Liverpool have reported a loss of almost £50million for the last financial year as the scale of the club's stadium folly becomes clear.
Owners Fenway Sports Group wiped out debts of £200m when they purchased the club in October 2010.
But they were also forced to write off a further £35million related to the abandoned HKS-designed Stanley Park project of predecessors Tom Hicks and George Gillett.
The accounts also reveal a further £8.4million was spent on contract terminations, including pay-offs to former boss Roy Hodgson and former managing director Christian Purslow.
And current managing director Ian Ayre believes when exceptional items such as this are factored in, the report shows Liverpool are now on the right track despite the alarming numbers involved.
"I guess people will focus on the loss of £49.4m and there's no business - or people running any business - who are going to be pleased with any loss," Ayre told the Liverpool Echo.
"But I think the important indicator here is this £59m charge for exceptional items and as a business that's been in a transition, it's about moving from where we were to where we want to be.
"We have written off a huge amount on the stadium project. A big chunk of that £50m loss relates to the HKS project - which is now defunct - and associated costs around that."
Following their takeover in 2007, Hicks halted the established plans for a new ground in Stanley Park and chose to engage Dallas-based architects HKS instead.
They came up with an ambitious glass and steel design, but this was scrapped by FSG soon after taking over.
But there were residual costs associated with the project - such as legal, planning and design fees - that still required settling.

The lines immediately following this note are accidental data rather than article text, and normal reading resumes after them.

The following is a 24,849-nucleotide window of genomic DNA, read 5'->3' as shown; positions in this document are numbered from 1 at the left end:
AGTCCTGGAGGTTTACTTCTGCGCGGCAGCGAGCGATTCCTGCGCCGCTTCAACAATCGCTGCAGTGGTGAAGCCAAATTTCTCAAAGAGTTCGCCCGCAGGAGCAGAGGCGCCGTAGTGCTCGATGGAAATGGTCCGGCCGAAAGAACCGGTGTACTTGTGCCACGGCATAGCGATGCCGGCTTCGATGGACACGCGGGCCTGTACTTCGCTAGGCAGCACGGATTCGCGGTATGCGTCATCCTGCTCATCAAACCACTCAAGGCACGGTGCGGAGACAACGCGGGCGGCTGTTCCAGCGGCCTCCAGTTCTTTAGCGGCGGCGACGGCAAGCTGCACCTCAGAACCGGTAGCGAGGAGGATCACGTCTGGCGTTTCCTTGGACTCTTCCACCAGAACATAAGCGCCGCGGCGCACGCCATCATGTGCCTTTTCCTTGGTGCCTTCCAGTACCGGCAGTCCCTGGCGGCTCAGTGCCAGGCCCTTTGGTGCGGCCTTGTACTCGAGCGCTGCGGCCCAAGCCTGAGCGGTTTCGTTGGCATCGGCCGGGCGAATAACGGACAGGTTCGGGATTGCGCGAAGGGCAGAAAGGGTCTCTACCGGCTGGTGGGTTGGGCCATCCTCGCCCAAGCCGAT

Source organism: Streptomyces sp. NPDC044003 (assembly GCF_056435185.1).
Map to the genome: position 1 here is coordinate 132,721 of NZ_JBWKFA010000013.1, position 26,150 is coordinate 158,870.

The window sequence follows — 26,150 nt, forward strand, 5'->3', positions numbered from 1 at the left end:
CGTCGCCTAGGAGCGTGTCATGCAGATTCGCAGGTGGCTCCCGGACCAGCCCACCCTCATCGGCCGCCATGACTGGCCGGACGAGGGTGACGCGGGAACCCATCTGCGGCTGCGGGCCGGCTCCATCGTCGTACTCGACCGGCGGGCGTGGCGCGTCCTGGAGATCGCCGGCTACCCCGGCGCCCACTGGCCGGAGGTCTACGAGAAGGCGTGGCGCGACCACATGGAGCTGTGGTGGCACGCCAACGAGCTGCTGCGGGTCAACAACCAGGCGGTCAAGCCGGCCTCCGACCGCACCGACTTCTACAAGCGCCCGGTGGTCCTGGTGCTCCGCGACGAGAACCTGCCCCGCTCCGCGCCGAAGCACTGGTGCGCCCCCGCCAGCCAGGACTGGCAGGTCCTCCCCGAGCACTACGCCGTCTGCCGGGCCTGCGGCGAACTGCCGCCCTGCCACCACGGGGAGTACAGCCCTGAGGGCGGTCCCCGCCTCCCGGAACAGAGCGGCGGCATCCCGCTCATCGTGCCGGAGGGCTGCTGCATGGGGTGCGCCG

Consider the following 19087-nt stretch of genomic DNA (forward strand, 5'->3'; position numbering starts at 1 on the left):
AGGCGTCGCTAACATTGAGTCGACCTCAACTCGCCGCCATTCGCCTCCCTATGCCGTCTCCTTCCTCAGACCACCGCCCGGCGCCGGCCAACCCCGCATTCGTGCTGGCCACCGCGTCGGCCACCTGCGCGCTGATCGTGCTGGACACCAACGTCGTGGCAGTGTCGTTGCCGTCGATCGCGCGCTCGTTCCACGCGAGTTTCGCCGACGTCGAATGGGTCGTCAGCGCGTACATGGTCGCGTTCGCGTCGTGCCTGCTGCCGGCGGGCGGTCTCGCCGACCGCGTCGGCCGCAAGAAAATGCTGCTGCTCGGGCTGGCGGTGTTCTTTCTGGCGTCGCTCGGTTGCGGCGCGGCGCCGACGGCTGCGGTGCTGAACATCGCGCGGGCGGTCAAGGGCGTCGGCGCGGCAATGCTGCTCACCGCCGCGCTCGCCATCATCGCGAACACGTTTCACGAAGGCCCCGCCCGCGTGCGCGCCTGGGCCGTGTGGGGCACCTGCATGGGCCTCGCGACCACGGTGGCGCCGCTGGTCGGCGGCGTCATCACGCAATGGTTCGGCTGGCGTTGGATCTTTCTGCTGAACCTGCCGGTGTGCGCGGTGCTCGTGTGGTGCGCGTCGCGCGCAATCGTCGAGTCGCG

Ayre added: "With new ownership that was kind of milling around within the club's accounts and there was a very definite need to move that out.
"It is a huge loss but that goes with a lot of other things that nobody was really happy with in that period.
"So rather than dwell on it, we've very smartly made the decision to remove it from the club's accounts.
"It is a big write-off but it means that it's gone forever now and we can move forward now without that around our neck.
"And it also means that we are in pretty good shape in being a sustainable business. It's a positive step forward."
Ayre insisted the money spent on contract terminations was less unusual.
"It's nothing untypical of anything in football. Contracts are typically fixed term," said Ayre.
"When you make a decision to terminate somebody, the right and proper thing to do is honour the pay-out of that contract.
"This relates to Roy and to some of his backroom staff and also to Christian Purslow leaving. It's standard across football.
"It's unfortunate to have to have them - nobody wants to see anybody go - but in certain circumstances it's right to make a change and that's what that relates to."
The accounts do not include the kit deal signed with American company Warrior Sports, which is worth at least £25million a year.
And Ayre believes the true story of these figures is the comprehensive action FSG have taken the clean up the mess left by the previous regime.
He added: "If we had not written off these extraordinary costs, we would have been looking at breaking even."
"We have reduced interest charges from £18m to about £3m. That puts us in a much stronger position to utilise our revenues more effectively on the team.
"These figures in many ways represent the commitment of the owners, in paying down the acquisition debts and in other areas.
"What is reflected in these accounts was going on around the time they actually came into the club.
"It's not where we are today. It's a year on, so it was a big commitment at an early stage
"The owners have continued to make changes and commitments.
"They have made some great investment at the start; they cleaned up a lot of what was a problem at Liverpool and they have invested in both the team on and off the pitch.
"They continue to do that and look at what's right - and what works and what doesn't work."